Joan emerges as a super woman, super intelligent and super capable in every way. In the ninth century a woman with such capabilities faced a frustrating future. An unlikely set of circumstances allows Joan to be exposed to sources of higher learning at an early age. For a woman in the dark ages her education had little use, but again an unlikely set of circumstances provided an opportunity to overcome her limitations as a woman. The place where Joan lived was raided by Vikings, who plundered, killed and raped the local citizens. Joan changed into a man’s clothes to escape the fate of other young women. Once she had made the change she realized she no longer faced the limitations of a woman. This put Joan on a path that through a number of additionally unlikely circumstances led to becoming Pope John. During this time she also becomes infatuated with a handsome knight named Gerold, older by quite a bit and married when they first met. Despite the obvious difficulties involved, the knight and Joan became close and soon became more than just friends.
I found the story described well researched information about life and conditions during those dark years in Europe’s history and in how the church dominated the politics and everyday lives during that period. As novels often do, the book provides a better understanding of the Dark Ages than many non-fiction history texts would.
I found the story wondered at times and I alternated between being and bored and at other times absorbed in the novel. I found the parts of the novel dealing with Joan and Gerold lacked the implied passion in the telling.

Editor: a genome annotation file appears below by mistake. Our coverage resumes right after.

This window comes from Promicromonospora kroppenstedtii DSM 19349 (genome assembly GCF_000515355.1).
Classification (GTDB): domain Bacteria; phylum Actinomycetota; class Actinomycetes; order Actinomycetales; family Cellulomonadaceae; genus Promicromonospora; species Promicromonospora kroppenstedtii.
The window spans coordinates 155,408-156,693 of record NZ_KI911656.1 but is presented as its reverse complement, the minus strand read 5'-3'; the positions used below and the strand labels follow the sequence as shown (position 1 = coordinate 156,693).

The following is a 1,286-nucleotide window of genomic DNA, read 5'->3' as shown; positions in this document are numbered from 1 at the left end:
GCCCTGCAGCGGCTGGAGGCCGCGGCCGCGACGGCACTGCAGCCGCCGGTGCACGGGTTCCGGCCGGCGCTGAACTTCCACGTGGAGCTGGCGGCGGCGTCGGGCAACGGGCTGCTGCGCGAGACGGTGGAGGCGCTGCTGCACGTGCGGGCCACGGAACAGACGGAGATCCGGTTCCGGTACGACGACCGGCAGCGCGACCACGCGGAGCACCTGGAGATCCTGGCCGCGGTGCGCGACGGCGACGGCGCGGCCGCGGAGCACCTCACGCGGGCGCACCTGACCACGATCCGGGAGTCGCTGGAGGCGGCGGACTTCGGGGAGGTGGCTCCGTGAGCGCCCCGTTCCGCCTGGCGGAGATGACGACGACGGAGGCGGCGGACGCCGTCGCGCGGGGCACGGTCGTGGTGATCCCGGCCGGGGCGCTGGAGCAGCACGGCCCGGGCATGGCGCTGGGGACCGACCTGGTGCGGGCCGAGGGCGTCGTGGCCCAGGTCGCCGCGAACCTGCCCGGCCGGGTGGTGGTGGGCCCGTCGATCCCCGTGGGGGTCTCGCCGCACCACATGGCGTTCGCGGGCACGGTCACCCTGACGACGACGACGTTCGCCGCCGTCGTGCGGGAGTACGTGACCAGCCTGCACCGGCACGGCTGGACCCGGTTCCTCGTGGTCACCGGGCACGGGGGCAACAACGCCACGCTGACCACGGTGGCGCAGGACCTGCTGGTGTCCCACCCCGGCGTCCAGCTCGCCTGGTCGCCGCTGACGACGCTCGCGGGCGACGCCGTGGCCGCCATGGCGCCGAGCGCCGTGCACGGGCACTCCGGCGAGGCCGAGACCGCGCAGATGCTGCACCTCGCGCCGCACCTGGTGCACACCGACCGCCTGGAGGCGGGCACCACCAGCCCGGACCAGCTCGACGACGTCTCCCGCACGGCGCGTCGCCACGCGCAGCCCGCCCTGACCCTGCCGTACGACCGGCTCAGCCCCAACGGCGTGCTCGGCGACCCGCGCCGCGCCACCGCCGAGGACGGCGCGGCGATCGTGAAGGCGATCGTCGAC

In the Author’s Note, the author discusses the reality of the woman who became Pope Joan. She admits there is no proof that there ever was a Pope Joan but writes seven pages in the Author’s Note strongly implying that such a person did exist. The current Wikipedia entry on the subject states, “The story was widely believed for centuries, but modern scholars regard it as fictional.
I gave Pope Joan three stars in an Amazon review.
Starting on 8 August 2015 and through 12 August 2015, free Kindle copies of the book “For the Cause; The Cold War Turns Hot in Korea and Why Young Men Went to War.” will be given away to anyone who cares to download the book.
Go to: http://www.amazon.com/s/ref=nb_sb_noss?url=search-alias%3Dstripbooks&field-keywords=alfred+Wellnitz&x=19&y=12
Two young South Dakota farm boys, Pete Houser and Chris Engleson, with uncertain futures decide to join the marines as an alternative to some other mundane job. It is 1950 and they complete boot camp just as the Korean War suddenly erupts. Chris finds himself assigned to the First Provisional Marine Brigade being hurriedly put together to be deployed to Korea. Pete is assigned to a marine unit providing base security for the Sangley Point Naval Air Station in the Philippines. The story follows the lives of the two young men during the last six months of 1950 while Chris in Korea is involved in the Pusan Perimeter, Inchon and the Chosin Reservoir battles and Pete spends his time as a security guard in the Philippines. Over a short period of time Chris changes from a green farm boy into a seasoned warrior and Pete’s world expands quickly as he encounters unfamiliar moral standards and first love. The story alternates between Chris in Korea and Pete in the Philippines until the story comes to a surprising conclusion.